Fear and Loathing in the Forgotten Realms

Real-life Skill Penalties
According to the CDC, about 15.7% of the population has been diagnosed with depression, and 11.3% of people with anxiety. Unfortunately for me, I am part of both groups. My issues are not so severe that I can’t function. I have a family, a job, friends, and lots of responsibilities to deal with every day – and I manage. Sometimes, barely. Fortunately, I have a good wife and good friends to support me, and some pharmaceutical bonuses to my will save as well. It definitely helps, because it’s a struggle some days.

I recently finished reading The Lord of the Rings to my 2 year old (note to new parents: Tolkien == sleep spell), and I was struck by how Sauron’s primary weapon was not military might. It was fear. Specifically, supernatural fear. You first see it when the Black Riders are hunting Frodo and Sam early in their journey. The hobbits can feel the presence of their pursuer before he even draws near – terror and despair clouding their minds, confusing them, tempting them to do something rash and reveal their position or taking the will from them completely. Throughout the books, many examples are given of the Nazgûls’ terrible power taking the very heart and fighting spirit of all but the stoutest warriors, changing a battle into a terrible slaughter. It’s easy to kill your opponent when he is fleeing in terror, or if he is so frozen with fear that he can’t fight back. Sauron even manages to unload the finest mass fear spell ever cast on the good guys in the form of a spreading darkness over all of Middle Earth, dampening spirits and hopes, sapping his enemies’ will to fight days before his forces even arrive, and confusing the hell out of any meteorologists in Middle Earth at the time.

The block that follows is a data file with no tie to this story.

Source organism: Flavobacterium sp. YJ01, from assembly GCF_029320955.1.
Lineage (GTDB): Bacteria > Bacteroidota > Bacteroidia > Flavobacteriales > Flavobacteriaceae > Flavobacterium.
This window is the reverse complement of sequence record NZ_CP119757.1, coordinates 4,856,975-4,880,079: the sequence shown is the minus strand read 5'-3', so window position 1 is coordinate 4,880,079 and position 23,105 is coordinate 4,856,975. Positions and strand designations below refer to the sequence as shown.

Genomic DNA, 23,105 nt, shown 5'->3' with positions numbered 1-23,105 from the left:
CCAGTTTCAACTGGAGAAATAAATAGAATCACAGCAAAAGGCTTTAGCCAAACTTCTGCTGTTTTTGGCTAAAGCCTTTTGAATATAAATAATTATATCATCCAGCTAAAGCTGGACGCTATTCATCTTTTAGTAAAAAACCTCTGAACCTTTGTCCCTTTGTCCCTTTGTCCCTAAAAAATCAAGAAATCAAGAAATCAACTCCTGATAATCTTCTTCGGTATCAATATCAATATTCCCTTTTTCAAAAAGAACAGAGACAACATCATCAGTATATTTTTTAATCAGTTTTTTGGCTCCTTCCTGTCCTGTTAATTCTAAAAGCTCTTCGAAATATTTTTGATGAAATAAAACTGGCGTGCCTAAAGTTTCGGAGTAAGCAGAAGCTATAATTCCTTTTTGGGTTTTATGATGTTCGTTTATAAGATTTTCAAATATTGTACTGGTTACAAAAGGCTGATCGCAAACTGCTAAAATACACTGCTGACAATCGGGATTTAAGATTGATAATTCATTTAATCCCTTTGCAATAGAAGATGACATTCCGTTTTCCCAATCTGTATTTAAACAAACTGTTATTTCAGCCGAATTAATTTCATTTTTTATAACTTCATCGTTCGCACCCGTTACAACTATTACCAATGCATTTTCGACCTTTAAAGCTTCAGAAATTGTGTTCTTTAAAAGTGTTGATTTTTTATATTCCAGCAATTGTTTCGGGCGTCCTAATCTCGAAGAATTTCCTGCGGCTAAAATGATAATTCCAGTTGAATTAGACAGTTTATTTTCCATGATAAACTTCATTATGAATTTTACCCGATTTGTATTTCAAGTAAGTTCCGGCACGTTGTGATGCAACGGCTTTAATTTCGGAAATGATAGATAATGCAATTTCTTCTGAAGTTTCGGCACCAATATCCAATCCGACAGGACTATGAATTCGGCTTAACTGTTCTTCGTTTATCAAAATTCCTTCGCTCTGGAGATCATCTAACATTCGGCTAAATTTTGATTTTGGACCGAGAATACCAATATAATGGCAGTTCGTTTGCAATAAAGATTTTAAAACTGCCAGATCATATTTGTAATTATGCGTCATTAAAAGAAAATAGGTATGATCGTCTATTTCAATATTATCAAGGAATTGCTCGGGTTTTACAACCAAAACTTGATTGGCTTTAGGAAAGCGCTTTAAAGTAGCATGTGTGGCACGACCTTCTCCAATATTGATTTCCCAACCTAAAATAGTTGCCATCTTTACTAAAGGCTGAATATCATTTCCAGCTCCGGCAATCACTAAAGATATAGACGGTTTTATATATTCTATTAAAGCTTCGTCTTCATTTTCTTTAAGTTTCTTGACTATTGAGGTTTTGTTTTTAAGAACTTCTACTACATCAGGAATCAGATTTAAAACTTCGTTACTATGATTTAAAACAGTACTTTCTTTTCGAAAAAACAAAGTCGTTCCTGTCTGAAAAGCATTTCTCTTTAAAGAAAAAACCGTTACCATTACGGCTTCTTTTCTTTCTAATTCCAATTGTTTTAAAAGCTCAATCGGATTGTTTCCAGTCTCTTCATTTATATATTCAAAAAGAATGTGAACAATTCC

This got me to thinking — I can’t remember one game of D&D in which a fear spell of any kind was used to good effect upon a PC. The groups I’ve been in typically use fear-based spells for tactical advantage, sort of the wizard’s all-purpose version of a cleric turning undead. On the few occasions I’ve seen a DM use a fear spell on a PC, usually one of two things happens. Sometimes, the player just hands the DM their character sheet and lets them roll to decide what direction the character runs screaming in for the current round. Equally likely is that some rules-lawyering is about to begin – and it’s that ugly kind that isn’t really backed by, well, rules. Anybody else here ever been in a situation involving magical fear (or morale checks, for that matter), and heard “It doesn’t affect me. My character isn’t afraid of anything.”? I have. Several times. Once or twice coming from my own mouth. A player trying to argue their way out of in-game effects using “roleplaying” rarely ends well, in my experience. Frequently, real-life subdual damage occurs.

The Nature of Fear